Welcome to Medical School Diaries!

This brand-new section of our site will chronicle the experiences of real, live medical school students. If you would be interested in keeping a medical school diary on our site, please email us at the address on our contact page. Tell us who you are, which school you attend, or soon will be attending, and why you would like to represent your school on our website.

Without further delay, let’s meet this year’s medical school diary keepers.

Ben Johnson, Duke Medical School Class of 2008

This past weekend I just moved into my new (and first) apartment in Durham, North Carolina. My mom, my sister, my stepfather and I all shuttled our way down here from Maryland in two cars and a rented cargo van all packed to the brim with my furniture and belongings. The exhausting process of the move sort of kept us all from thinking too much about the fact that I would be living farther from home than I ever had before, but when the time came for my family to leave, we all felt it. When my mom’s car and the van (driven by my stepfather) disappeared around the corner, the aloneness swept over me and it was several minutes before I stepped back inside the apartment. As the next few hours passed by, that feeling slowly crawled back into the subconscious part of my mind. What crept forward in its place was the realization that in one week I would actually begin orientation at the Duke University School of Medicine.

In high school and even in undergrad, there are so many moments when it feels like everything you do could have such a tremendous impact on your future. Forget a test and you could fail a class and suddenly lose about 10% of your chance to become a doctor. Go through a rough stretch at home or with a long term girlfriend or boyfriend while taking a heavy course load and you wonder if the time and energy you don’t have to do that extra volunteer project will make the difference between you and the person that gets your acceptance spot.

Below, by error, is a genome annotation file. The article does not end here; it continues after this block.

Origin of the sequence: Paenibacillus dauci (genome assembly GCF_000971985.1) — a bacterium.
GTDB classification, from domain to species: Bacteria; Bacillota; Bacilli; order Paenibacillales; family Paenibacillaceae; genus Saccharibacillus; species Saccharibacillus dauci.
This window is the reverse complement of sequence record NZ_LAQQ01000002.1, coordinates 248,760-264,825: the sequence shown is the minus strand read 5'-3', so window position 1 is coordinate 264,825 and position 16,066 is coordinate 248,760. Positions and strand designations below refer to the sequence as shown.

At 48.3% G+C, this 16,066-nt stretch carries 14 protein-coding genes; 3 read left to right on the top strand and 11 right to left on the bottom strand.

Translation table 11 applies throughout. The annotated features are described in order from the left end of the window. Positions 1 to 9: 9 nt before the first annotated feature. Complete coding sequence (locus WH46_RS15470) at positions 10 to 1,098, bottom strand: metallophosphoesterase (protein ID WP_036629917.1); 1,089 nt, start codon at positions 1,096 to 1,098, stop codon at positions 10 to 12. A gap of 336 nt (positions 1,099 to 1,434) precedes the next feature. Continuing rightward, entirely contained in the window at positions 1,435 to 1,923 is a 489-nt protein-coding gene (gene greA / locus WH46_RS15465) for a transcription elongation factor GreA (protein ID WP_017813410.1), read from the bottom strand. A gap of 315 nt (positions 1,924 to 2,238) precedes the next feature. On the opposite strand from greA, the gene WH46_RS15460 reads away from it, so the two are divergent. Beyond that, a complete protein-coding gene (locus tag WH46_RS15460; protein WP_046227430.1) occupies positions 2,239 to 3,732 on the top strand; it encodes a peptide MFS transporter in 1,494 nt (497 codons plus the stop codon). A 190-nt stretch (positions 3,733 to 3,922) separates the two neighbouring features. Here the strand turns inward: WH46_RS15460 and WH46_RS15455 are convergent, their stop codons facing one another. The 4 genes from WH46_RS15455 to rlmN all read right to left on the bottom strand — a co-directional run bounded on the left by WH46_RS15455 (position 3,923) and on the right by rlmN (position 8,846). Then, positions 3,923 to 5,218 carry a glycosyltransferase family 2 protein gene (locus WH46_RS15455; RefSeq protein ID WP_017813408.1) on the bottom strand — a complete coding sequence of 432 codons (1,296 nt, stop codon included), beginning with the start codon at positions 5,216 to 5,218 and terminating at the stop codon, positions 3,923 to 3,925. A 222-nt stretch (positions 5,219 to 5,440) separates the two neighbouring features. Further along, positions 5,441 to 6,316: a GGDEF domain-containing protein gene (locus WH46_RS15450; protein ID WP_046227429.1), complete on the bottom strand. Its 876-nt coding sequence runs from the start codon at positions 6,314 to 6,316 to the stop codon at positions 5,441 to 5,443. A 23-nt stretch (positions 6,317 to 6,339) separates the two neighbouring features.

The thing is, I realized back in my sophomore year of high school that I wanted to be a doctor; not because I wanted to be perfect or great or recognized, but because I wanted to give people an opportunity to live life a little better or to even live at all. And if I didn’t live my life as I need and want to live it, including keeping an extra hour a week to myself or talking a friend through a problem instead of getting in the extra studying for an exam, then I’d be showing disrespect to the embrasure of life I want to work hard to help others have. None of us can be the “perfect” applicant because the most important thing for a doctor to be is just another human being. I think medical schools realize this and look to find students who, despite their own shortcomings, have shown and want to show that they are still going to press forward with their dreams.

But back to the meat of my story, I’ll give a short little résumé. I went to a public high school in Maryland. It wasn’t a magnet school or a famous public school, but it was decent school with some very great and memorable teachers that offered more than a handful of Advanced Placement courses. Then I went to the University of Maryland, College Park for four years on scholarship where I received a Bachelor of Science degree in Biology with a specialization in Physiology/Neurobiology and a minor in Spanish. I spent a summer working in an office, a summer working in a medical center at a retirement community, and a couple of breaks working in a government research laboratory. During several of those summers I also volunteered at a local hospital and during school I tutored other UMCP students. I tried my hand at some research on campus but found myself in a research project that needed a lot of time and for which I had very little enthusiasm. Unfortunately I had left one of my better experiences, serving on the campus’ Central Judicial Board, to make time for the research, but I still have great memories of my experiences with that group.

I did the fairly traditional thing and applied to medical school between my junior and senior years of college, having taken the MCAT that April. I only submitted secondary applications to thirteen schools, but that was enough to give me a very strong sense of how expensive and exhausting the application process is. I was invited on several interviews between September and January and even though I applied to schools fairly close to home, I really enjoyed the process because I got to meet so many great people and share good and bad stories and because I got to see so many great places. You won’t find me staying at any hotels though for a while; I like my own bed. And now I have one to rest me for my new adventure.